Entry Date:
September 8, 2015

Toyota-CSAIL Joint Research Center

The World Health Organization estimates that 3,400 people die each day from traffic-related accidents. Could autonomous cars be part of the solution?

MIT’s Computer Science and Artificial Intelligence Laboratory (CSAIL) announced a new $25 million research center funded by Toyota to further the development of autonomous vehicle technologies, with the goal of reducing traffic casualties and potentially even developing a vehicle incapable of getting into an accident.

The Toyota-CSAIL Joint Research Center will be part of a combined $50 million that Toyota has committed to dual centers at MIT and Stanford University to advance the state of autonomous systems.

Led by CSAIL director Daniela Rus, the new center will focus on developing advanced decision-making algorithms and systems that allow vehicles to perceive and navigate their surroundings safely, without human input.

Research at the new center will be aimed at improving vehicular transportation by advancing the science of autonomous systems. Researchers will tackle challenges integral to the development of advanced automated vehicle systems, including building new tools for collecting and analyzing navigation data with the goal of learning from human driving; creating perception and decision-making systems for safe navigation; developing predictive models that can anticipate the behavior of humans, vehicles, and the larger environment; inventing state-of-the-art tools to handle congestion and high-speed driving in challenging situations including adverse weather; improving machine-vision algorithms used to detect and classify objects; and creating more intelligent user interfaces.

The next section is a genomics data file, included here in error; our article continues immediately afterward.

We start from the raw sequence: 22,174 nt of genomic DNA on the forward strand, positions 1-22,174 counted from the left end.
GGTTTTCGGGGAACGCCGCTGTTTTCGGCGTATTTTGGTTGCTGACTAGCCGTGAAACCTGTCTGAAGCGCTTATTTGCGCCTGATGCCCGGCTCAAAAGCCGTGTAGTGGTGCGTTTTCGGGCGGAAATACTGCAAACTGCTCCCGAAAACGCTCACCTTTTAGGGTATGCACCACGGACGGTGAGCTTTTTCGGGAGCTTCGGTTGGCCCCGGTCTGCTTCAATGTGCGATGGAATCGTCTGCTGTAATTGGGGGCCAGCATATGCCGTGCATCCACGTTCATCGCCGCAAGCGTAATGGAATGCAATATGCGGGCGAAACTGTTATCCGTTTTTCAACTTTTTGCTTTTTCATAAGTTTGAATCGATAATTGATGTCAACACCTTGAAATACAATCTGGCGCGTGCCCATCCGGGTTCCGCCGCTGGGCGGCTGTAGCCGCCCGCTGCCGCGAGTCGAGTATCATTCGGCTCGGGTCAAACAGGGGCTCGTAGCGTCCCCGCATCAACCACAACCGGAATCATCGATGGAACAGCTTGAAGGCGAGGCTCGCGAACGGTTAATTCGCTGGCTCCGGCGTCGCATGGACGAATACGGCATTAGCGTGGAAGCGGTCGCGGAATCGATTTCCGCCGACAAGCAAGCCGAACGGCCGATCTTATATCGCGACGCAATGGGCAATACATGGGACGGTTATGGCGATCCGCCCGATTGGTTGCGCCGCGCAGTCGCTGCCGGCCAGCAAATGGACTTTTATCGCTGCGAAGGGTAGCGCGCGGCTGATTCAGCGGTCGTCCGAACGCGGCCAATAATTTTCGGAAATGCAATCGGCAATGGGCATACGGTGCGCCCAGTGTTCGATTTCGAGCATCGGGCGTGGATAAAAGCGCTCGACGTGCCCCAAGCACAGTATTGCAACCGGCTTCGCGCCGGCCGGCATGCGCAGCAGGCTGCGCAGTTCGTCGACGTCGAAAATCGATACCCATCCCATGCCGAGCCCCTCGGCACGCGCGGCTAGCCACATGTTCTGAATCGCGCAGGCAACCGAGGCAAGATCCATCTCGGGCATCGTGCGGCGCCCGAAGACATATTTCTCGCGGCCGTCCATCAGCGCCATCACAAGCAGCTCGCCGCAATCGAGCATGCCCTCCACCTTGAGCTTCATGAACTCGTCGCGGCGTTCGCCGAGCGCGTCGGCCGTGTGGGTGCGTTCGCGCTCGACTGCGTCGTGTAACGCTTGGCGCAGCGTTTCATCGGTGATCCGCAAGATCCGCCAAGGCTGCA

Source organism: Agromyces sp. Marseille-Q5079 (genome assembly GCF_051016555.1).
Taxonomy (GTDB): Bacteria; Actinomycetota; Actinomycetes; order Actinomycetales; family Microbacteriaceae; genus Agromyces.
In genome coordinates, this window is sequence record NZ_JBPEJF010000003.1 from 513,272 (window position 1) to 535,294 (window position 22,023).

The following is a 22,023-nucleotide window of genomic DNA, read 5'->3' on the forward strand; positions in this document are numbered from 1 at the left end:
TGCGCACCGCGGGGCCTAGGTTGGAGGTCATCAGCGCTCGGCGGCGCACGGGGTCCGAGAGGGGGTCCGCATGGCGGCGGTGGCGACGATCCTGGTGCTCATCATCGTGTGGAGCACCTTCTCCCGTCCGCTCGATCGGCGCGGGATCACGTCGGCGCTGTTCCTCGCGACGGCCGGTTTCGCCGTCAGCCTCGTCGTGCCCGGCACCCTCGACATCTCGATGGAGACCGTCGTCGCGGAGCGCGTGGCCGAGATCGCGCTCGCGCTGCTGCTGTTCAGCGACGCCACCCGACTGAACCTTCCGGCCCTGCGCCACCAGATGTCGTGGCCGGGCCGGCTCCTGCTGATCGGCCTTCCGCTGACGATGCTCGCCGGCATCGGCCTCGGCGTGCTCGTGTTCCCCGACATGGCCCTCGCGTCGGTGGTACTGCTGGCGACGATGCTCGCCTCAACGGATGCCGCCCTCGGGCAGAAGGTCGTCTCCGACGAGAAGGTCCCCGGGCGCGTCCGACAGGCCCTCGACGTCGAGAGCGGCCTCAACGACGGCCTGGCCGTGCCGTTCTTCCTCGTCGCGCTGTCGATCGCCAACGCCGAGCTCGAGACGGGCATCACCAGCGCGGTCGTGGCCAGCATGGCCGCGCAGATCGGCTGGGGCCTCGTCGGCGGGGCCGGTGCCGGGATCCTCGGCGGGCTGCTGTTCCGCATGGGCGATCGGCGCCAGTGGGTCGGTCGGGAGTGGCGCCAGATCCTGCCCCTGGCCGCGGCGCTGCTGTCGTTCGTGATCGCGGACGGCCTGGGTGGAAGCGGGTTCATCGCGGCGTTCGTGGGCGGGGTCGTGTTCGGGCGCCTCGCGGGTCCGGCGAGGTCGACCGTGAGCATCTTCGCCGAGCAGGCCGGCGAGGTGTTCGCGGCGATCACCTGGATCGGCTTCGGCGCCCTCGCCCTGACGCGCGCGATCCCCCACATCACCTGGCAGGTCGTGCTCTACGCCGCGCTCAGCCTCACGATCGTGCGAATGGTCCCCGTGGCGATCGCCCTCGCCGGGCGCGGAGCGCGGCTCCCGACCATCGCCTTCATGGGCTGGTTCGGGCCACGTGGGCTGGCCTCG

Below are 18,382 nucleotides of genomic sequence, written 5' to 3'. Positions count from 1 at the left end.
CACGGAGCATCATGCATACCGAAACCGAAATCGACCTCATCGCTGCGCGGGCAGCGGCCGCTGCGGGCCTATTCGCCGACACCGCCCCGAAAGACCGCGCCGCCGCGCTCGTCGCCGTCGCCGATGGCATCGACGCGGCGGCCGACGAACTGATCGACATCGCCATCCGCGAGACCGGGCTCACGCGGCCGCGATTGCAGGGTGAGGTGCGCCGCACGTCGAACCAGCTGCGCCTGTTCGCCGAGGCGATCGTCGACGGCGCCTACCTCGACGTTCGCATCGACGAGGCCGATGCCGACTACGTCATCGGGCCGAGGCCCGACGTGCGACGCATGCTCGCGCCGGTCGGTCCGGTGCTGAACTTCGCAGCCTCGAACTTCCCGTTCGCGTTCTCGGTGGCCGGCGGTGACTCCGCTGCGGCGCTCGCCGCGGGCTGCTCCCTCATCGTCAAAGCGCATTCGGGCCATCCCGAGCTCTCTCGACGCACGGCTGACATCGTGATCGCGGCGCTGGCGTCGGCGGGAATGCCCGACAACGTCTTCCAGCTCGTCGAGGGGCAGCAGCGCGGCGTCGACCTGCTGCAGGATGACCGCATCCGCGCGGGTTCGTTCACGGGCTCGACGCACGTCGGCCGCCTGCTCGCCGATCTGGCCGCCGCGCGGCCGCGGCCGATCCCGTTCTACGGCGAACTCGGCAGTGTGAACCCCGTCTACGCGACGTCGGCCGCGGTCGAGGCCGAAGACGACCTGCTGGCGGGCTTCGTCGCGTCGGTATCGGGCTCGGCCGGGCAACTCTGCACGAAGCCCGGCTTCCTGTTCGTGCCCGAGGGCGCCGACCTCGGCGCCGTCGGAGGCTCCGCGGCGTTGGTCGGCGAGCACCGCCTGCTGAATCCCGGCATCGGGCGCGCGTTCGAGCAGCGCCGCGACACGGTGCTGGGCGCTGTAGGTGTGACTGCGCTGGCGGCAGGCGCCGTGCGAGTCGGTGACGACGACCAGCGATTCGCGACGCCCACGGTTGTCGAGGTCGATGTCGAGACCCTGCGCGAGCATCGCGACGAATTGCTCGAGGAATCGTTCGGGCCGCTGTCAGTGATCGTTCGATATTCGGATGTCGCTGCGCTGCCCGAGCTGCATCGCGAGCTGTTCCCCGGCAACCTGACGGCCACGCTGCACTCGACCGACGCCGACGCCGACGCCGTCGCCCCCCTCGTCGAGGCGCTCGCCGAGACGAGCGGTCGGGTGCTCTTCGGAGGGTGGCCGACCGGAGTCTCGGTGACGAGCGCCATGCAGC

Among the CSAIL principal investigators involved will be John Leonard, the Samuel C. Collins Professor in MIT’s Department of Mechanical Engineering, who has pioneered algorithms that allow robots to navigate unknown environments, and Russ Tedrake, an associate professor of computer science and engineering, who oversaw MIT’s DARPA Robotics Challenge team. The researchers say that they are eager to work on solutions that could completely transform the way that humans get around.